While the PPS were looking for Zaitschek to be extradited back to Northern Ireland, he said after a while it “became obvious to me there a few years back that it didn’t seem like they were going to extradite me at all,” he said.
Yet he could never move on. His son was in Ireland, but if he went back to try and find him he risked being arrested for something he claims he never did.
“It has really been a non-stop battle,” he said. “The PSNI really interfered with my relationship with my son.
“I was very close to my son. I always wanted to be a father and when he was around me on a regular basis it was the happiest time of my life, I love him very much.”
Zaitschek said many questions must be answered to now.
“The whole thing was a sham from the beginning. Really just unbelievable what I’ve gone through and people, when I tell them, just can’t believe it,” he said.
Zaitschek feels that the PSNI had a political agenda all this time. “They were just trying to bring the peace process down. They had their own political agenda,” he said.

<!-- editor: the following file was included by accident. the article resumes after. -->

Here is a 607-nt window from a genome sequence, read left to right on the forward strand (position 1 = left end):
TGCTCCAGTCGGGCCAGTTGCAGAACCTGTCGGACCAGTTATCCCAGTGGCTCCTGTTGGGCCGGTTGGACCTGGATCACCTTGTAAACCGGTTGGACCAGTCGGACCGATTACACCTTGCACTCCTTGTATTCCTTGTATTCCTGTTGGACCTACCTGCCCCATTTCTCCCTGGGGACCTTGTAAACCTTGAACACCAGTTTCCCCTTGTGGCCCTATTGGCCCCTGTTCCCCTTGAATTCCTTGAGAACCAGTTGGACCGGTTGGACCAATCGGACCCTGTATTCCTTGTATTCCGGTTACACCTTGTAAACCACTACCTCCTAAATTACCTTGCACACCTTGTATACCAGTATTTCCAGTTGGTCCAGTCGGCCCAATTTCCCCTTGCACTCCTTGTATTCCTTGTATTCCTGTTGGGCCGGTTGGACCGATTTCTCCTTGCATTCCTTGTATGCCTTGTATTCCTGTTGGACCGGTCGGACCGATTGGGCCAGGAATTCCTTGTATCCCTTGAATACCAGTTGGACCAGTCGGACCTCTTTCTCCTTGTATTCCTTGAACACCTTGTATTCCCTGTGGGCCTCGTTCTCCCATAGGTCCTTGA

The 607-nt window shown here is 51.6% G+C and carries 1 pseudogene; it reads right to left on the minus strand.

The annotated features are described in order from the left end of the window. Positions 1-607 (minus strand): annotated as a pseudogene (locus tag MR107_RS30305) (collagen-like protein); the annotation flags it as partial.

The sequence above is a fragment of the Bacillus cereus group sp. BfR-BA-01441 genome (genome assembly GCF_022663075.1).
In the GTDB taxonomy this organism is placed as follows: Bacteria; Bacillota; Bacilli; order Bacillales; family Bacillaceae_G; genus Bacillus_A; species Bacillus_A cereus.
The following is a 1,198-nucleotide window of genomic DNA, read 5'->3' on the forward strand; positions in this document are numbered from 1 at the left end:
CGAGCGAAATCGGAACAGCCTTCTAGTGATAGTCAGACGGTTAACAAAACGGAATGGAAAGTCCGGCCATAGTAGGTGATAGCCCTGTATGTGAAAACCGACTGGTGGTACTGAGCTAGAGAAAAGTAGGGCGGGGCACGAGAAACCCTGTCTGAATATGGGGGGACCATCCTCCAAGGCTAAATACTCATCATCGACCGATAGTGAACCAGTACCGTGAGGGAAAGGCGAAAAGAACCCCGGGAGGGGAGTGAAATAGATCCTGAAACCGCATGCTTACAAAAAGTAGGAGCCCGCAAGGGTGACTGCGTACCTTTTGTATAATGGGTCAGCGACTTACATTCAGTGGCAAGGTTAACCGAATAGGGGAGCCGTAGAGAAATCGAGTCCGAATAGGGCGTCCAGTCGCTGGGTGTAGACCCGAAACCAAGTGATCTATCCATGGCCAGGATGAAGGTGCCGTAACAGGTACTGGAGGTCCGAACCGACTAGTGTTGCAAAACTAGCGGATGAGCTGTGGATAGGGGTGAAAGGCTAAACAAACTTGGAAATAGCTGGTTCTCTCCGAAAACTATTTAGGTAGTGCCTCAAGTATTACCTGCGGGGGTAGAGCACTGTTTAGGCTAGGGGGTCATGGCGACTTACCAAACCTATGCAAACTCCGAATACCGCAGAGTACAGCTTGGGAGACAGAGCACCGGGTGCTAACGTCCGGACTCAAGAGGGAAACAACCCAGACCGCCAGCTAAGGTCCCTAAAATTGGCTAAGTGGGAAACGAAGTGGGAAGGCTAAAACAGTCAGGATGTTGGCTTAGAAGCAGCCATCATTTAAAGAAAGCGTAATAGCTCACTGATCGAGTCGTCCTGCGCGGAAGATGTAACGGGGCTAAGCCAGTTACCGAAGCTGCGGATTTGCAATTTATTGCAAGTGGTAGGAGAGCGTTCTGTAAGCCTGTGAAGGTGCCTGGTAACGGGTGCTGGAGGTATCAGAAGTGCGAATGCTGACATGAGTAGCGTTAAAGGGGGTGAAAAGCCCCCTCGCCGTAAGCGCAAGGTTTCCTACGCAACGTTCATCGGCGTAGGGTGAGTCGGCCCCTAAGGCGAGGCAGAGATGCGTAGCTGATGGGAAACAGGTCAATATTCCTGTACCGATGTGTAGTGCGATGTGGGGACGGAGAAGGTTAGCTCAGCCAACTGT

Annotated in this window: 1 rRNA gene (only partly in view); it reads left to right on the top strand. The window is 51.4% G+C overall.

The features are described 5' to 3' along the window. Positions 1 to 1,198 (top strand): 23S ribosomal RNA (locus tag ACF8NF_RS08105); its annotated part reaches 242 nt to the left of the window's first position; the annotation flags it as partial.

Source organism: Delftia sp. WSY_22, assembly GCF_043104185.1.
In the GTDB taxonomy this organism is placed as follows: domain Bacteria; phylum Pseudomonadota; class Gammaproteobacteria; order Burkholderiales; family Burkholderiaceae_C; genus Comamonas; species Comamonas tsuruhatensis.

“I really miss Belfast and my family and friends over there. I can’t wait to go back, but I will await my lawyer’s advice on that one for now,” he said.
Zaitschek said he will seek justice for what he has been put through. “I’m going to take my time, that is for sure, and not rush in, but there is no way I’m going to let them (PSNI) off the hook,” he said.
Zaitschek said he would not have gotten through the last seven years without the support of the Irish American community in New York.
“So many people helped me out, organized events, helped me put a website together and a committee. Those people are really dear to me, especially Eamonn Dornan who guided me though all this,” he said.